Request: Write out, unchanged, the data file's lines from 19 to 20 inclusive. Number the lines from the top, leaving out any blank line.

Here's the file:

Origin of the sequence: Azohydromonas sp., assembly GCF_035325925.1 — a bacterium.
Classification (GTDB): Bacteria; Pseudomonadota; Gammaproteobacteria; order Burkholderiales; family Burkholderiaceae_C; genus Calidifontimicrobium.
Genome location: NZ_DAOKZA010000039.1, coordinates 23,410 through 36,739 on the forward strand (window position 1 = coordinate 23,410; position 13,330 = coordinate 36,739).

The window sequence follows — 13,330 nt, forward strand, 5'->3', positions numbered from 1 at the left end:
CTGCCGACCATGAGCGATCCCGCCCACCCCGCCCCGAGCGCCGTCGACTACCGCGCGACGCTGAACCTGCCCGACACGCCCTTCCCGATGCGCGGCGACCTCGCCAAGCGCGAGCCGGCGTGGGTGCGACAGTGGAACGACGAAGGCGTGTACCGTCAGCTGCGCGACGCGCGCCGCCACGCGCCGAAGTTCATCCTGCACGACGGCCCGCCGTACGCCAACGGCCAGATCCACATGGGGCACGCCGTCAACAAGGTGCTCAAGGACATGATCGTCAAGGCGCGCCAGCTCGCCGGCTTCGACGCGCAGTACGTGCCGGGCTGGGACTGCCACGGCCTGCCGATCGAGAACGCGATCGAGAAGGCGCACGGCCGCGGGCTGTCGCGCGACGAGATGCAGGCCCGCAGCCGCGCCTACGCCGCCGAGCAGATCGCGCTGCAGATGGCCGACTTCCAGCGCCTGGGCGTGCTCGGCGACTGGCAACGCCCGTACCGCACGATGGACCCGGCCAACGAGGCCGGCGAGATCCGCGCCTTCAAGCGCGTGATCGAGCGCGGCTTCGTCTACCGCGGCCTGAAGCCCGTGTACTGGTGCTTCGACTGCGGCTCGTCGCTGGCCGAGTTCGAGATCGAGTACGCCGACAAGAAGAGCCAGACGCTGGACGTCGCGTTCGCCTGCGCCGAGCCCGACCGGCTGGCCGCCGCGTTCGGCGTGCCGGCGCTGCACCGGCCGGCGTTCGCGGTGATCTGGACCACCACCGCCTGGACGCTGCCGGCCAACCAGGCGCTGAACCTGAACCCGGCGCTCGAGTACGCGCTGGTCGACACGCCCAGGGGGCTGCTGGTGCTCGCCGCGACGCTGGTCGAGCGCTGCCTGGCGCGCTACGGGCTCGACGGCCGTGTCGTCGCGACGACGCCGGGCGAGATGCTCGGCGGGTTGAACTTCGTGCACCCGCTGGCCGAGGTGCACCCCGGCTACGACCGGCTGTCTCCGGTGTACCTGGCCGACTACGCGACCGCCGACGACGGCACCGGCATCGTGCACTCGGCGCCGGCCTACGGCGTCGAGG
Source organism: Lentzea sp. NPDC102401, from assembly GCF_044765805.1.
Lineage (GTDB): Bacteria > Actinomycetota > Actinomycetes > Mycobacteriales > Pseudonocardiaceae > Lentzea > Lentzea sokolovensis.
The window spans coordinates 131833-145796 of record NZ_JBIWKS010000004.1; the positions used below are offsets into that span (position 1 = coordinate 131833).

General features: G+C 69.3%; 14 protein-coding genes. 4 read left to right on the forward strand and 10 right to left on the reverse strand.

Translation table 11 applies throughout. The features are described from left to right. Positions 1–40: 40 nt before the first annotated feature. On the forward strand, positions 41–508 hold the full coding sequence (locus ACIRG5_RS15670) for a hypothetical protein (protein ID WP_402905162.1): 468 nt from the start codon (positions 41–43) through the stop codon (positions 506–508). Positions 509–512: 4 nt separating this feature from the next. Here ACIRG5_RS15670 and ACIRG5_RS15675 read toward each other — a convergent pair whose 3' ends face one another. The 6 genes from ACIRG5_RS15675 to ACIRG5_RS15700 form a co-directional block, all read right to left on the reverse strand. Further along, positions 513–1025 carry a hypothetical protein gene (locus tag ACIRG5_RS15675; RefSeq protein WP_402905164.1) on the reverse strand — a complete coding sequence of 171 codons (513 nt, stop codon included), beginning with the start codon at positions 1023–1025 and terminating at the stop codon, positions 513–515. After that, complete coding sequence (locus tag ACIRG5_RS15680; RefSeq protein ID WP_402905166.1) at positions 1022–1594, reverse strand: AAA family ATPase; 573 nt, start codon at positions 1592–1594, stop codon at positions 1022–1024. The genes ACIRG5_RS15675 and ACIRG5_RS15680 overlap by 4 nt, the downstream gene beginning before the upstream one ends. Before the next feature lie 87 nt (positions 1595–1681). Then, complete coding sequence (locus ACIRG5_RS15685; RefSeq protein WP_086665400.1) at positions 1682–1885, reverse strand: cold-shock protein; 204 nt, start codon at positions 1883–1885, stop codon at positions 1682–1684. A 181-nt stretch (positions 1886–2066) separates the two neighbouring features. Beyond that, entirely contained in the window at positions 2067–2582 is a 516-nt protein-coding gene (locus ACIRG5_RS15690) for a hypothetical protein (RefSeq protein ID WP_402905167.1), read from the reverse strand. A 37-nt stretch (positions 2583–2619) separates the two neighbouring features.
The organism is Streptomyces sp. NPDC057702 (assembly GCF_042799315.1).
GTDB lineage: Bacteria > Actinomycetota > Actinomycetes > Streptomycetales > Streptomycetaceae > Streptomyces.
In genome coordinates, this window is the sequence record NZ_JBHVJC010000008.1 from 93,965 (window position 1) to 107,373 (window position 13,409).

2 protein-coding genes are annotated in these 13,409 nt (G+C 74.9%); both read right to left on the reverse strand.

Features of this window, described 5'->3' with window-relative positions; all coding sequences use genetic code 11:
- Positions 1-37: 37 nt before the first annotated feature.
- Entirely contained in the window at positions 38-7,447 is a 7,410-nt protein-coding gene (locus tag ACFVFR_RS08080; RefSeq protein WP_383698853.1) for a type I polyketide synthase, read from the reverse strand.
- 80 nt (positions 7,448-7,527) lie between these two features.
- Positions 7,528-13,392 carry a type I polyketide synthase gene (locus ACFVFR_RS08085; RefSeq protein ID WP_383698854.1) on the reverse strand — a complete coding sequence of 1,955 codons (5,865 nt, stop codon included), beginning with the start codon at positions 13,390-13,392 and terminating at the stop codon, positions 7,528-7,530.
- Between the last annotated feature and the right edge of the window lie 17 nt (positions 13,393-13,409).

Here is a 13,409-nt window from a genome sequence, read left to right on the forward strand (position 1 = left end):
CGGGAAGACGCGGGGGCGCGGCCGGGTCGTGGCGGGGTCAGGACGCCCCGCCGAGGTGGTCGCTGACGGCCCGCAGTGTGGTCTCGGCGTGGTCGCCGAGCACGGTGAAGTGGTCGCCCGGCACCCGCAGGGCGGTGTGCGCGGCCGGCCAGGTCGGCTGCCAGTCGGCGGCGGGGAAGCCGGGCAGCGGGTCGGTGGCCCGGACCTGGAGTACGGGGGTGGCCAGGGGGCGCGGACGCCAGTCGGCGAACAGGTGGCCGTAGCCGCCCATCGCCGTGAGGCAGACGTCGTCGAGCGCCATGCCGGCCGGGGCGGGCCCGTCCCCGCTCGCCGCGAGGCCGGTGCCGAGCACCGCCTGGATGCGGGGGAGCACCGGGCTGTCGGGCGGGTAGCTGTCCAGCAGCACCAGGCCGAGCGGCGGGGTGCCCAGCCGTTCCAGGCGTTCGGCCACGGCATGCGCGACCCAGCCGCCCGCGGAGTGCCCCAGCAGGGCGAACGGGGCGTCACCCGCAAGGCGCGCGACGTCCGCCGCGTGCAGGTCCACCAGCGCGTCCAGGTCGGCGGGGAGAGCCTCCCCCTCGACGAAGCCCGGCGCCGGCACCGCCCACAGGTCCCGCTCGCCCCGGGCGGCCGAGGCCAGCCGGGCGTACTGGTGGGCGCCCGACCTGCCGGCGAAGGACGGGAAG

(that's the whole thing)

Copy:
- Positions 7,528-13,392 carry a type I polyketide synthase gene (locus ACFVFR_RS08085; RefSeq protein ID WP_383698854.1) on the reverse strand — a complete coding sequence of 1,955 codons (5,865 nt, stop codon included), beginning with the start codon at positions 13,390-13,392 and terminating at the stop codon, positions 7,528-7,530.
- Between the last annotated feature and the right edge of the window lie 17 nt (positions 13,393-13,409).